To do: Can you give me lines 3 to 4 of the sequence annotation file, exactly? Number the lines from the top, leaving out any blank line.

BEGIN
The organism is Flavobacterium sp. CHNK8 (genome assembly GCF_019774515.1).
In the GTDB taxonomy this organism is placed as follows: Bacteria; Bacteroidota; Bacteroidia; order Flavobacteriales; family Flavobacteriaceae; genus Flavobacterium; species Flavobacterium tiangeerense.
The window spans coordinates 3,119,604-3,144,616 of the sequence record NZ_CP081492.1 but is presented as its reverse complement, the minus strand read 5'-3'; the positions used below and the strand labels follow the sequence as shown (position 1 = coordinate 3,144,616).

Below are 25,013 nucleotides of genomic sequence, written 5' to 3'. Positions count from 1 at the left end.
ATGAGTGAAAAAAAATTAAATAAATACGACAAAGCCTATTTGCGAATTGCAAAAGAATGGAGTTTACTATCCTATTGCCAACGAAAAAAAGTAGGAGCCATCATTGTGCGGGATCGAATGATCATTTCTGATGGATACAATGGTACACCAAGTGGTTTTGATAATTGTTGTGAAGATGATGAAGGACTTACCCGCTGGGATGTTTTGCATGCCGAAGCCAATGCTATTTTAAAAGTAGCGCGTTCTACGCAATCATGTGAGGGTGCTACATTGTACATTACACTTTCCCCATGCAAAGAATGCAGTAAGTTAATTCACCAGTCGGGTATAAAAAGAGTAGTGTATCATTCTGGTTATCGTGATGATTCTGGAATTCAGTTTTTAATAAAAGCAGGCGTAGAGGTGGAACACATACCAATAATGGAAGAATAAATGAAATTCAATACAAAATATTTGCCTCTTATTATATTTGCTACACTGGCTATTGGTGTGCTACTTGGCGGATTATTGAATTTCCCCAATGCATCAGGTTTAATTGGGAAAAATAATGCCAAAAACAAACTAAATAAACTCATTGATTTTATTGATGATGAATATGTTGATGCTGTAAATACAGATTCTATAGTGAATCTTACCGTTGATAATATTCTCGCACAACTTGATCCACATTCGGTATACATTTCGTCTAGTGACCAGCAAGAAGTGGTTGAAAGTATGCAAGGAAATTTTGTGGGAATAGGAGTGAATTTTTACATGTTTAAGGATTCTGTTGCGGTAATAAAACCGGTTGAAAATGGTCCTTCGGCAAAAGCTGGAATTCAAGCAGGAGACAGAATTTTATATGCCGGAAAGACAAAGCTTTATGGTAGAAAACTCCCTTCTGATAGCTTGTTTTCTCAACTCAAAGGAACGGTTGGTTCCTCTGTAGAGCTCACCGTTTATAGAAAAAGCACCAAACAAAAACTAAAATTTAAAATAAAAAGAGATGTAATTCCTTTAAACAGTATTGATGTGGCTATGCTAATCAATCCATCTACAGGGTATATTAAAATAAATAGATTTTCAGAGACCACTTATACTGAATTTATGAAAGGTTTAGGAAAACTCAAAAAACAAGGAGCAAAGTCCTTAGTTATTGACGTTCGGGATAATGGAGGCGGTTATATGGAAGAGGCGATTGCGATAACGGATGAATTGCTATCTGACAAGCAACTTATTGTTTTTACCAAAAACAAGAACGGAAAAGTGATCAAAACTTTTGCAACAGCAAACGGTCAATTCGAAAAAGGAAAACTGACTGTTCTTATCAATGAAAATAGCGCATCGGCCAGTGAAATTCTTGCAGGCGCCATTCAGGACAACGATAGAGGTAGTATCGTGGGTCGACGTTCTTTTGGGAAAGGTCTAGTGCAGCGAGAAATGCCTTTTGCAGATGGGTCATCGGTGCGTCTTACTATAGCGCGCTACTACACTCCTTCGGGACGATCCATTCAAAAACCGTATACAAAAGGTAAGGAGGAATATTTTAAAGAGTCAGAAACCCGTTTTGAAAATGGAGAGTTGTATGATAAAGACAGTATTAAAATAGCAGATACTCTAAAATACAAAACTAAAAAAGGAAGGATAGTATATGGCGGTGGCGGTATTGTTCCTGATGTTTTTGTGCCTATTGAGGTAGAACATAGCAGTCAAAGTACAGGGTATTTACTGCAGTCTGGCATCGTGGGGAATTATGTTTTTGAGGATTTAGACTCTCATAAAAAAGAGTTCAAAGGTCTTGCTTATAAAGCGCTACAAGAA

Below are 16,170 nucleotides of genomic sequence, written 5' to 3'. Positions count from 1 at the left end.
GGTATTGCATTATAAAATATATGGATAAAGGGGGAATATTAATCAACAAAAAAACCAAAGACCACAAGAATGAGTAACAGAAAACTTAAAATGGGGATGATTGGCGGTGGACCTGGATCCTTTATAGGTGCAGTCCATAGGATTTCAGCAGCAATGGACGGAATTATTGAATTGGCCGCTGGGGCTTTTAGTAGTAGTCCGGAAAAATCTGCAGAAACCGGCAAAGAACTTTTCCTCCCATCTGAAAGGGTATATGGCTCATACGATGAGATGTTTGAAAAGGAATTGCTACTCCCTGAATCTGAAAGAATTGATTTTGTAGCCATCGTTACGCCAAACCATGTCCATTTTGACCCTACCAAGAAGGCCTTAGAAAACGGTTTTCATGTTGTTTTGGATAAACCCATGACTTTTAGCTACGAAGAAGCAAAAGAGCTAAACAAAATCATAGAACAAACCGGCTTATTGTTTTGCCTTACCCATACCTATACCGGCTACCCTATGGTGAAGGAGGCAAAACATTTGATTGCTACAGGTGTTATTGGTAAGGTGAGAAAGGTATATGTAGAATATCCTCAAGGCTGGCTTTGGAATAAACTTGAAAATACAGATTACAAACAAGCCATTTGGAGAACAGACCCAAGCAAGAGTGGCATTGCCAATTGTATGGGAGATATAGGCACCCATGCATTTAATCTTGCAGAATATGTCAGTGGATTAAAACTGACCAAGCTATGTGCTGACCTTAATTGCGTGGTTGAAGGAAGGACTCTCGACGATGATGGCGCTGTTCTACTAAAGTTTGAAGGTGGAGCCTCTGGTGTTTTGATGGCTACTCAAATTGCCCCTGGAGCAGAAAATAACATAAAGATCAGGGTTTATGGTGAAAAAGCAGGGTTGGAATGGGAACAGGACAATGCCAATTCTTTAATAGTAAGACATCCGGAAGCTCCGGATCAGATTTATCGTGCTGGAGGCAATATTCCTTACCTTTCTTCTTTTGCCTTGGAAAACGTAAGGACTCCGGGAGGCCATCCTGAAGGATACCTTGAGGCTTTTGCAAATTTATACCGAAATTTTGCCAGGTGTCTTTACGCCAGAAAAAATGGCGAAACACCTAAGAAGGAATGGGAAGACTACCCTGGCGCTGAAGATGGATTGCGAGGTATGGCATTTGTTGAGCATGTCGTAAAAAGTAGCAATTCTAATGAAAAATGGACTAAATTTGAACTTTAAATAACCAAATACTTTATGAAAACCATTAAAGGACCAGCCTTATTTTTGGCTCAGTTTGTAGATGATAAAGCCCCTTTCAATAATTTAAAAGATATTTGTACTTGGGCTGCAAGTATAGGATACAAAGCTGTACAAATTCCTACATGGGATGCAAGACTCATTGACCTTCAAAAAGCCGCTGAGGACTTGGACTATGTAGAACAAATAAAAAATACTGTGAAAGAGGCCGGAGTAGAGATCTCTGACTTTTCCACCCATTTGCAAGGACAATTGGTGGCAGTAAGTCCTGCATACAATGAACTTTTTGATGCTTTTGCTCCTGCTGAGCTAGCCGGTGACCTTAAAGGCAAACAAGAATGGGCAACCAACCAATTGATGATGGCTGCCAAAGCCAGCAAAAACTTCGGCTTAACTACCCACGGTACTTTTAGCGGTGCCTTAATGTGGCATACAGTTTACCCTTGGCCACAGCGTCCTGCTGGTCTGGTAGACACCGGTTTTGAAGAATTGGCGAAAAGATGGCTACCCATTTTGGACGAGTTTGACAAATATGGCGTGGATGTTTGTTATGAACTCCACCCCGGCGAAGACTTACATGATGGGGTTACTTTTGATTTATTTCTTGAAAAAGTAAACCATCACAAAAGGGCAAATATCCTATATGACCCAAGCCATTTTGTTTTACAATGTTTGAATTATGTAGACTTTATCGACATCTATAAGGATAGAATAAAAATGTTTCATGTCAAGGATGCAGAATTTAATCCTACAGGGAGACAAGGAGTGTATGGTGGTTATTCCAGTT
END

The window spans coordinates 3,119,604-3,144,616 of the sequence record NZ_CP081492.1 but is presented as its reverse complement, the minus strand read 5'-3'; the positions used below and the strand labels follow the sequence as shown (position 1 = coordinate 3,144,616).

Below are 25,013 nucleotides of genomic sequence, written 5' to 3'. Positions count from 1 at the left end.